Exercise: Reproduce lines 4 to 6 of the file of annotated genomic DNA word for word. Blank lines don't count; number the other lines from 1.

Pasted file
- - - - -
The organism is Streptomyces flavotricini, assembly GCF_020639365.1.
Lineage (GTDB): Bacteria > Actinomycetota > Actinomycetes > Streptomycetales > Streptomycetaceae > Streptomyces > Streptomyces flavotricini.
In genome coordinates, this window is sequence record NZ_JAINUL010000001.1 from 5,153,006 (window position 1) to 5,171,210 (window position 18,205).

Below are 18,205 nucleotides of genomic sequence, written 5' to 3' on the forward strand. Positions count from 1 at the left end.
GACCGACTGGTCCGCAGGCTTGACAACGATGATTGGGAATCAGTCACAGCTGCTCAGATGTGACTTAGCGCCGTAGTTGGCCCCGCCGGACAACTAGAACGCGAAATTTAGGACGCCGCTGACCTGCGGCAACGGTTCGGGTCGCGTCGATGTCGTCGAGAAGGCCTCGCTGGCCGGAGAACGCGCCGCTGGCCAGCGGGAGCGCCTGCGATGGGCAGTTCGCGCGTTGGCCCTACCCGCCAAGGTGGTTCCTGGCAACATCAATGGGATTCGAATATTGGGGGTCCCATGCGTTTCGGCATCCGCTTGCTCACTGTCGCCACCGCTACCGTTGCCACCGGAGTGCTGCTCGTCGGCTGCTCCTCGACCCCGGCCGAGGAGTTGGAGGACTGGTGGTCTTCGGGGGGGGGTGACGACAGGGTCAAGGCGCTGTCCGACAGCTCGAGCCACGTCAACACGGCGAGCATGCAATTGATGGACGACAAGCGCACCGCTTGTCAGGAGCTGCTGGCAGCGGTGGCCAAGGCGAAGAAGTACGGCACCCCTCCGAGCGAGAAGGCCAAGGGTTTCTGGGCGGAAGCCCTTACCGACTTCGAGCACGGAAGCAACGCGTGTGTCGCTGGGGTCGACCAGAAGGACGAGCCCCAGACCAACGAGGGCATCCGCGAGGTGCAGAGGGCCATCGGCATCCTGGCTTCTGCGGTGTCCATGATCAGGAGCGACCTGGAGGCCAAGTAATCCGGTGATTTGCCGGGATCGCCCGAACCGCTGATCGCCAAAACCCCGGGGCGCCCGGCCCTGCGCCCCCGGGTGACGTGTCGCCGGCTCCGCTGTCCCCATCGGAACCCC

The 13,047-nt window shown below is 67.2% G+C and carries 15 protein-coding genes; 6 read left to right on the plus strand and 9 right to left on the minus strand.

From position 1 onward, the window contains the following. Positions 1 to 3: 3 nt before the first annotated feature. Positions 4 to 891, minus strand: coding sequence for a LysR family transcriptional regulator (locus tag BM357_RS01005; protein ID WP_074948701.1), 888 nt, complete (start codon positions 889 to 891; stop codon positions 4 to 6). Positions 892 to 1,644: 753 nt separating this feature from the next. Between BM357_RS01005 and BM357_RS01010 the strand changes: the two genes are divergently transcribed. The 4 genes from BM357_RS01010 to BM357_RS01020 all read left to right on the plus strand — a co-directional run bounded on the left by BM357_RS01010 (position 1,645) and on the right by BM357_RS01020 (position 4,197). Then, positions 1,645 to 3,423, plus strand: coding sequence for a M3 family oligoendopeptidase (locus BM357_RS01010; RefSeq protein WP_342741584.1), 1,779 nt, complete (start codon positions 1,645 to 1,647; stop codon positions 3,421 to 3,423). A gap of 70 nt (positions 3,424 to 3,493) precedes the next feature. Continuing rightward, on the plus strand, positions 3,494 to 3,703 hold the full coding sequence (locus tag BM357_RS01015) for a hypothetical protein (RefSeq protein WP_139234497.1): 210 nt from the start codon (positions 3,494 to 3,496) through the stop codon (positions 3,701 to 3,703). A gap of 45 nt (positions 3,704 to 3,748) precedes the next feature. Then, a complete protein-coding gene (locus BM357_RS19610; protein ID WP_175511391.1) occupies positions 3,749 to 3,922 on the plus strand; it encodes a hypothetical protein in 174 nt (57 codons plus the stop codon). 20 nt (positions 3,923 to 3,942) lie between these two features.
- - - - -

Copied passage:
Below are 18,205 nucleotides of genomic sequence, written 5' to 3' on the forward strand. Positions count from 1 at the left end.
GACCGACTGGTCCGCAGGCTTGACAACGATGATTGGGAATCAGTCACAGCTGCTCAGATGTGACTTAGCGCCGTAGTTGGCCCCGCCGGACAACTAGAACGCGAAATTTAGGACGCCGCTGACCTGCGGCAACGGTTCGGGTCGCGTCGATGTCGTCGAGAAGGCCTCGCTGGCCGGAGAACGCGCCGCTGGCCAGCGGGAGCGCCTGCGATGGGCAGTTCGCGCGTTGGCCCTACCCGCCAAGGTGGTTCCTGGCAACATCAATGGGATTCGAATATTGGGGGTCCCATGCGTTTCGGCATCCGCTTGCTCACTGTCGCCACCGCTACCGTTGCCACCGGAGTGCTGCTCGTCGGCTGCTCCTCGACCCCGGCCGAGGAGTTGGAGGACTGGTGGTCTTCGGGGGGGGGTGACGACAGGGTCAAGGCGCTGTCCGACAGCTCGAGCCACGTCAACACGGCGAGCATGCAATTGATGGACGACAAGCGCACCGCTTGTCAGGAGCTGCTGGCAGCGGTGGCCAAGGCGAAGAAGTACGGCACCCCTCCGAGCGAGAAGGCCAAGGGTTTCTGGGCGGAAGCCCTTACCGACTTCGAGCACGGAAGCAACGCGTGTGTCGCTGGGGTCGACCAGAAGGACGAGCCCCAGACCAACGAGGGCATCCGCGAGGTGCAGAGGGCCATCGGCATCCTGGCTTCTGCGGTGTCCATGATCAGGAGCGACCTGGAGGCCAAGTAATCCGGTGATTTGCCGGGATCGCCCGAACCGCTGATCGCCAAAACCCCGGGGCGCCCGGCCCTGCGCCCCCGGGTGACGTGTCGCCGGCTCCGCTGTCCCCATCGGAACCCC

The 13,047-nt window shown below is 67.2% G+C and carries 15 protein-coding genes; 6 read left to right on the plus strand and 9 right to left on the minus strand.